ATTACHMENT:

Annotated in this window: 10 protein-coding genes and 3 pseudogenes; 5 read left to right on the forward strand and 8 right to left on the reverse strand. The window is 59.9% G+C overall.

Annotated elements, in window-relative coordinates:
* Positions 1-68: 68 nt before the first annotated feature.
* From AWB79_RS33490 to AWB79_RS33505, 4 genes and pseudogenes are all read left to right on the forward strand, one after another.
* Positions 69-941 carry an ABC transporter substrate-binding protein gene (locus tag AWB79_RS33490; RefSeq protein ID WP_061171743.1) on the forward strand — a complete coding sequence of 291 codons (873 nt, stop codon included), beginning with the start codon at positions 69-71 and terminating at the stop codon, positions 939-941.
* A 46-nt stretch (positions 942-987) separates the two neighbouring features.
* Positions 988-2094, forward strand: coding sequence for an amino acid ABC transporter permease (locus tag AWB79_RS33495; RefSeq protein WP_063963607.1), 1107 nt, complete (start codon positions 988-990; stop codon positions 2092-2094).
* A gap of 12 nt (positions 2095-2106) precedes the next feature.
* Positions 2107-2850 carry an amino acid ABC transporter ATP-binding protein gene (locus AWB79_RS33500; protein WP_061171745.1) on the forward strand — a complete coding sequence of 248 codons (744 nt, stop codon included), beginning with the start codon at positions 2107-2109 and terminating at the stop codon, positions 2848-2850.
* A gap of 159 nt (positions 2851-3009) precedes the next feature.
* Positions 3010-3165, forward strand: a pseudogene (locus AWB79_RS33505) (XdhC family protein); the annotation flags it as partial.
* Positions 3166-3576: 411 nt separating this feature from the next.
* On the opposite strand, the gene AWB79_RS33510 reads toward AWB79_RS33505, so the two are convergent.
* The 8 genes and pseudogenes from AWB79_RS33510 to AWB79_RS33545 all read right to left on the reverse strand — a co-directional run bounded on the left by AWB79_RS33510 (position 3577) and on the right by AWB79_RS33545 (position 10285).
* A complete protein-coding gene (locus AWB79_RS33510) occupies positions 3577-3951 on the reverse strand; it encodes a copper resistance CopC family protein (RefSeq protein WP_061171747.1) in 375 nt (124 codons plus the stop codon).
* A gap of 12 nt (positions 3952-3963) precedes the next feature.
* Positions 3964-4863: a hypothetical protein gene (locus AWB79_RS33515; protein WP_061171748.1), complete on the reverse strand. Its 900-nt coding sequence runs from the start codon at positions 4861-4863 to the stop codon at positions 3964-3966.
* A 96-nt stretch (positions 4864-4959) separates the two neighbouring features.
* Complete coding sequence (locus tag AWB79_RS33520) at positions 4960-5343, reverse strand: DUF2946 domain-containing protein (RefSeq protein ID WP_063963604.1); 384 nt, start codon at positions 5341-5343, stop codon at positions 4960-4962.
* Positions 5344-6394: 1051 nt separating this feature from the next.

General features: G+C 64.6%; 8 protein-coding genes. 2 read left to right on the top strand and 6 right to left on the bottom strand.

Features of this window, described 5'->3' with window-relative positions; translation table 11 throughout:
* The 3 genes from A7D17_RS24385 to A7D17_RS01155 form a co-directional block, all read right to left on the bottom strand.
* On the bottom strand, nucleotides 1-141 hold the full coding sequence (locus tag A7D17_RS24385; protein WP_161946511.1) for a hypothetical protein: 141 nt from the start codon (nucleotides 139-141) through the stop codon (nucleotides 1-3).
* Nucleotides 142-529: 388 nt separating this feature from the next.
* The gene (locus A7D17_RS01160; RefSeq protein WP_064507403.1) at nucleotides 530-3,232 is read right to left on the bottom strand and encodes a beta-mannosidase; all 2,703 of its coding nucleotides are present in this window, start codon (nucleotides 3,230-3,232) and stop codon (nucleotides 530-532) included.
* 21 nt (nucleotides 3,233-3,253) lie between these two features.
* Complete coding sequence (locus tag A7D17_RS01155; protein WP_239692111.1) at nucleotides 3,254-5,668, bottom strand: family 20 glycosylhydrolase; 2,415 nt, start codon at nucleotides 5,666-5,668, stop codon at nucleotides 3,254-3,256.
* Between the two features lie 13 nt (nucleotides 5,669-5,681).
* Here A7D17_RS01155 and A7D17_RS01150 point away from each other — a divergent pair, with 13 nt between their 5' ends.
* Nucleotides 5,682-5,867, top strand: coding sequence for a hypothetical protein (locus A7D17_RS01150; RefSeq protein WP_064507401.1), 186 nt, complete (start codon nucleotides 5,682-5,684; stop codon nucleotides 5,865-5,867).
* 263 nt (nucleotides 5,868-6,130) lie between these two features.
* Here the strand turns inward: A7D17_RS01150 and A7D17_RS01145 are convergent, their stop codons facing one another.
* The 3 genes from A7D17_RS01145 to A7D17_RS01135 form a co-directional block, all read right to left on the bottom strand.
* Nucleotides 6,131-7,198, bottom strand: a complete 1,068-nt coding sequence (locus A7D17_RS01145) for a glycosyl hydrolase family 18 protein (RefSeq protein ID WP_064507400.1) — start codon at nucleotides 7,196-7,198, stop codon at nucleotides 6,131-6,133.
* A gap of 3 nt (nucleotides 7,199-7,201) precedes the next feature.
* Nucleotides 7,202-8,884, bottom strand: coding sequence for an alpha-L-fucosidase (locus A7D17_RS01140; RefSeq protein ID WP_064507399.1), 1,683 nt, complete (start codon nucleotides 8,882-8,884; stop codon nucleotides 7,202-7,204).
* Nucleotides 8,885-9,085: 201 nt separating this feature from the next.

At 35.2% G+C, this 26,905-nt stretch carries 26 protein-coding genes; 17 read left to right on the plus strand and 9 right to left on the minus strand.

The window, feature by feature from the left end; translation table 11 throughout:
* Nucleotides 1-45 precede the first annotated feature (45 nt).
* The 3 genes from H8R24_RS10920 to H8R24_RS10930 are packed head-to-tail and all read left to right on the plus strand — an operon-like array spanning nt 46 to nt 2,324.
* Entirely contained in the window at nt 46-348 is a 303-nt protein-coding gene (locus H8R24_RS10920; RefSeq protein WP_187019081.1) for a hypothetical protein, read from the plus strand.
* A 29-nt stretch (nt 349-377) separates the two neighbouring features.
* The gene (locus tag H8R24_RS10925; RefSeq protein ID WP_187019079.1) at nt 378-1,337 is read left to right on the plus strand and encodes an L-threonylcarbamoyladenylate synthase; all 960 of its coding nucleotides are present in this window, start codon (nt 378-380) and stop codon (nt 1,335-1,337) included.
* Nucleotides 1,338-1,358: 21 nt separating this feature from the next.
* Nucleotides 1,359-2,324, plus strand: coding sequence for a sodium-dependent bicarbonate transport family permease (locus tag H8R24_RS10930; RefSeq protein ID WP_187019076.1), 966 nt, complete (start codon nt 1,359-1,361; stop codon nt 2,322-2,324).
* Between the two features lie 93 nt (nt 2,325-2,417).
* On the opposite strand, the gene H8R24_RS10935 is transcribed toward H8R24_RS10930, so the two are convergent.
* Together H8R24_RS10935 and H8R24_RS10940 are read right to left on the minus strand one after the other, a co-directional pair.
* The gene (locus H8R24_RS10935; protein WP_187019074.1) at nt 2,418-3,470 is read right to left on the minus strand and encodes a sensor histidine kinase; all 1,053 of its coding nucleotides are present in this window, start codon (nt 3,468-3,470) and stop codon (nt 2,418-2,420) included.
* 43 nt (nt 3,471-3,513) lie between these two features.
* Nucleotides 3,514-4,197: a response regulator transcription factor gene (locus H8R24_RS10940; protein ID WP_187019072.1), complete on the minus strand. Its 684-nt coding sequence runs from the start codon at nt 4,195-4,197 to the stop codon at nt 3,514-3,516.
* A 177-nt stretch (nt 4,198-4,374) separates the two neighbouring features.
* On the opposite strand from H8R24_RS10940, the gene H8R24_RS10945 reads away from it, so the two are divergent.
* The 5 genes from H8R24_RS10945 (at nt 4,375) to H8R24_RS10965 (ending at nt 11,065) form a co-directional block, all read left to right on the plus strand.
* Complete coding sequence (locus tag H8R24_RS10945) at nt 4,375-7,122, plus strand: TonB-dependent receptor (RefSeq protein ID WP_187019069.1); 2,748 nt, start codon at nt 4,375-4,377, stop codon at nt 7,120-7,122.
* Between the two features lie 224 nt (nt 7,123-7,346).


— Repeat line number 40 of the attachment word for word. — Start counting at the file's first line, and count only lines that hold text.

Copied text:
The window, feature by feature from the left end; translation table 11 throughout: